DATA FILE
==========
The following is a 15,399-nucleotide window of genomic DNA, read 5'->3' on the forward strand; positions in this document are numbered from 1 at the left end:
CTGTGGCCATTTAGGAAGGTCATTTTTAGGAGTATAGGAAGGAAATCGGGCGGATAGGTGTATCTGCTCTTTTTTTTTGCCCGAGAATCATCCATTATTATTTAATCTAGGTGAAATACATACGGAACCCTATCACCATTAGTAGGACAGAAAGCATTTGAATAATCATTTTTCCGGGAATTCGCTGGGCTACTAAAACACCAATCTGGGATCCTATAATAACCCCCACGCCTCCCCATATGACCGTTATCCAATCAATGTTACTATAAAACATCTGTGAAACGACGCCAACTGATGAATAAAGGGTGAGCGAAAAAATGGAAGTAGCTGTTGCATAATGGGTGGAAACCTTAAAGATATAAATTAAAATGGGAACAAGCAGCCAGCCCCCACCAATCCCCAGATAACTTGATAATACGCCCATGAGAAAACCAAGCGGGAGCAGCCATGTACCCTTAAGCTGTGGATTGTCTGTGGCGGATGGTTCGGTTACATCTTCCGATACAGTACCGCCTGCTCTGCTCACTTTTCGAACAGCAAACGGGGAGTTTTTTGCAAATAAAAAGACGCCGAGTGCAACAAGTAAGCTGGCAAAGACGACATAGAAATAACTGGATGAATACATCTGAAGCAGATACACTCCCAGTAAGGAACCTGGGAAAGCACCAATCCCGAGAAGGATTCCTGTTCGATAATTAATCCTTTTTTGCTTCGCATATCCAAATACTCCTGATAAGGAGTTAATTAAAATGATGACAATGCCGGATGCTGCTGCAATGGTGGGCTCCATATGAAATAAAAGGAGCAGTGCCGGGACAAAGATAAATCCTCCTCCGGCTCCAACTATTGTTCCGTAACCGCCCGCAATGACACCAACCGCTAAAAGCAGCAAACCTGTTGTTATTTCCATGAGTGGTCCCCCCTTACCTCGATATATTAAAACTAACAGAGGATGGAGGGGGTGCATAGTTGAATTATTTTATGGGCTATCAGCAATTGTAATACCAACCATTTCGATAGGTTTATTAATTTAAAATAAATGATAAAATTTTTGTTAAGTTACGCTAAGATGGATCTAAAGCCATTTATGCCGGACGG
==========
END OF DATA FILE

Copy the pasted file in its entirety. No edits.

The following is a 15,399-nucleotide window of genomic DNA, read 5'->3' on the forward strand; positions in this document are numbered from 1 at the left end:
CTGTGGCCATTTAGGAAGGTCATTTTTAGGAGTATAGGAAGGAAATCGGGCGGATAGGTGTATCTGCTCTTTTTTTTTGCCCGAGAATCATCCATTATTATTTAATCTAGGTGAAATACATACGGAACCCTATCACCATTAGTAGGACAGAAAGCATTTGAATAATCATTTTTCCGGGAATTCGCTGGGCTACTAAAACACCAATCTGGGATCCTATAATAACCCCCACGCCTCCCCATATGACCGTTATCCAATCAATGTTACTATAAAACATCTGTGAAACGACGCCAACTGATGAATAAAGGGTGAGCGAAAAAATGGAAGTAGCTGTTGCATAATGGGTGGAAACCTTAAAGATATAAATTAAAATGGGAACAAGCAGCCAGCCCCCACCAATCCCCAGATAACTTGATAATACGCCCATGAGAAAACCAAGCGGGAGCAGCCATGTACCCTTAAGCTGTGGATTGTCTGTGGCGGATGGTTCGGTTACATCTTCCGATACAGTACCGCCTGCTCTGCTCACTTTTCGAACAGCAAACGGGGAGTTTTTTGCAAATAAAAAGACGCCGAGTGCAACAAGTAAGCTGGCAAAGACGACATAGAAATAACTGGATGAATACATCTGAAGCAGATACACTCCCAGTAAGGAACCTGGGAAAGCACCAATCCCGAGAAGGATTCCTGTTCGATAATTAATCCTTTTTTGCTTCGCATATCCAAATACTCCTGATAAGGAGTTAATTAAAATGATGACAATGCCGGATGCTGCTGCAATGGTGGGCTCCATATGAAATAAAAGGAGCAGTGCCGGGACAAAGATAAATCCTCCTCCGGCTCCAACTATTGTTCCGTAACCGCCCGCAATGACACCAACCGCTAAAAGCAGCAAACCTGTTGTTATTTCCATGAGTGGTCCCCCCTTACCTCGATATATTAAAACTAACAGAGGATGGAGGGGGTGCATAGTTGAATTATTTTATGGGCTATCAGCAATTGTAATACCAACCATTTCGATAGGTTTATTAATTTAAAATAAATGATAAAATTTTTGTTAAGTTACGCTAAGATGGATCTAAAGCCATTTATGCCGGACGG